|There is hope! Payton is thriving at 8 years old despite being diagnosed with PDE at age 3 1/2!|
Clinically, Pug Dog Encephalitis (PDE) is described as a Necrotizing Meningoencephalitis (NME) – and the terms PDE and NME can be used interchangeably. This means that the brain and the layer of tissues surrounding the brain are abnormally inflamed. The term "necrotizing" describes the clinical way in which portions of the brain are literally dying.
PDE/NME is one of three inflammatory central nervous system diseases that affect the brain and/or spinal cord in the absence of an (apparent) infectious cause. Granulomatous Meningeoncephalomyelitis (GME) and Necrotizing Encephalitis (NE) are the others. The differences in the disease are a bit too technical for me to fully understand, but from what I’ve read, they differ in the way the disease presents itself on imaging (lesion patterns) and in the areas of the nervous system that are affected. Typically the symptoms are the same and since positively distinguishing the different inflammatory diseases can be complicated, thankfully similar treatments are prescribed; although usually, it is important to be more aggressive with medications and dosages when PDE/NME is suspected. I found these articles, both by a doctor from UC Davis, to be good resources, http://veterinarycalendar.dvm360.com/inflammatory-brain-disorders-dogs-gme-nme-ne-and-srma-proceedings?rel=canonical and http://www.veterinaryteambrief.com/sites/default/files/sites/cliniciansbrief.com/files/IdiopathicCNSDisease.pdf.
The cause of PDE is unknown. Although infectious disorders are known to cause other forms of encephalitis, infection is apparently not the cause of PDE. Recent studies suggest that an abnormal response by the body's immune system may play a role in the development of the disorder. It is believed to be a genetic condition, as littermates and closely related dogs are often affected. PDE most often affects young fawn females, but pugs of all ages, colors, and genders have been documented as having it. PDE is not even exclusive to pug dogs, other small breeds have been diagnosed.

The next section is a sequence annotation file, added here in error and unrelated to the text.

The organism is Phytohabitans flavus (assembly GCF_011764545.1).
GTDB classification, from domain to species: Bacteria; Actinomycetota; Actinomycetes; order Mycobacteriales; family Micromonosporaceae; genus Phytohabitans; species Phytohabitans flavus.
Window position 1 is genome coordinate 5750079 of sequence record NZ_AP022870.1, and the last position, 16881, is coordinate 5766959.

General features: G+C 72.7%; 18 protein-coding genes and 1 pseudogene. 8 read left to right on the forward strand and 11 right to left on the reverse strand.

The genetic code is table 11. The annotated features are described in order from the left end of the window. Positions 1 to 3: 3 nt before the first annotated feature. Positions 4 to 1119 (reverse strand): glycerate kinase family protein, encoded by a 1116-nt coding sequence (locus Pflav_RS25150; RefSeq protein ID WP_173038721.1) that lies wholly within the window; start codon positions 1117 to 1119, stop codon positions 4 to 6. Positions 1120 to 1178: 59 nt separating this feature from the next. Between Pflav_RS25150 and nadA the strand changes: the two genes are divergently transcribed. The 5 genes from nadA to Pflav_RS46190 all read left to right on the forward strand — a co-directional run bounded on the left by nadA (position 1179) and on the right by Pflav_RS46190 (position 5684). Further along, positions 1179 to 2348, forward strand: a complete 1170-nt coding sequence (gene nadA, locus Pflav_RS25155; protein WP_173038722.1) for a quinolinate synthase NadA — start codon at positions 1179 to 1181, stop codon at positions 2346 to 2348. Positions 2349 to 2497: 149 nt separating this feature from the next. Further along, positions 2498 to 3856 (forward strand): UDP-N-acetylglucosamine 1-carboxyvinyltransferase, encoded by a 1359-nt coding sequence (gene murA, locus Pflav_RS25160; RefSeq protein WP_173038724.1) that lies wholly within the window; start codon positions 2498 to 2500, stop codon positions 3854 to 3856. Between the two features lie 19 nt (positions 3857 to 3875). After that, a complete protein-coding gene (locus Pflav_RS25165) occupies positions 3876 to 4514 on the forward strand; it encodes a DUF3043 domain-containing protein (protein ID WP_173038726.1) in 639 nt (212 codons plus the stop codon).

MRI and spinal tap are the common investigative tools, but there is still no definitive diagnostic test and only analysis of the brain after death can confirm suspicions of the disease. However, ongoing research projects have discovered some of the genetic markers of the disease that has lead to a (available from UC Davis) that designed to identify the risk of a pug developing PDE in their lifetime. Right now there is no cure, but because of genetic research, new treatment regimens have been developed that are becoming successful. Read about the possibilities in my .
PDE is typically manifested through seizures. Other common symptoms include: muscle spasms, pressing of the head against something, a staggering walk, abnormal gait, walking in circles, apparent blindness, lethargy, depression, staring off into space, and neck or back pain.
When Payton first got sick, she did not display the entire classic profile for PDE so do not assume that the list of symptoms (like those I listed above) found in on-line resources is accurate or complete. Ok, so now that we’ve got some background, tomorrow’s post will focus on Payton’s story – her diagnosis.
Christy (and Payton)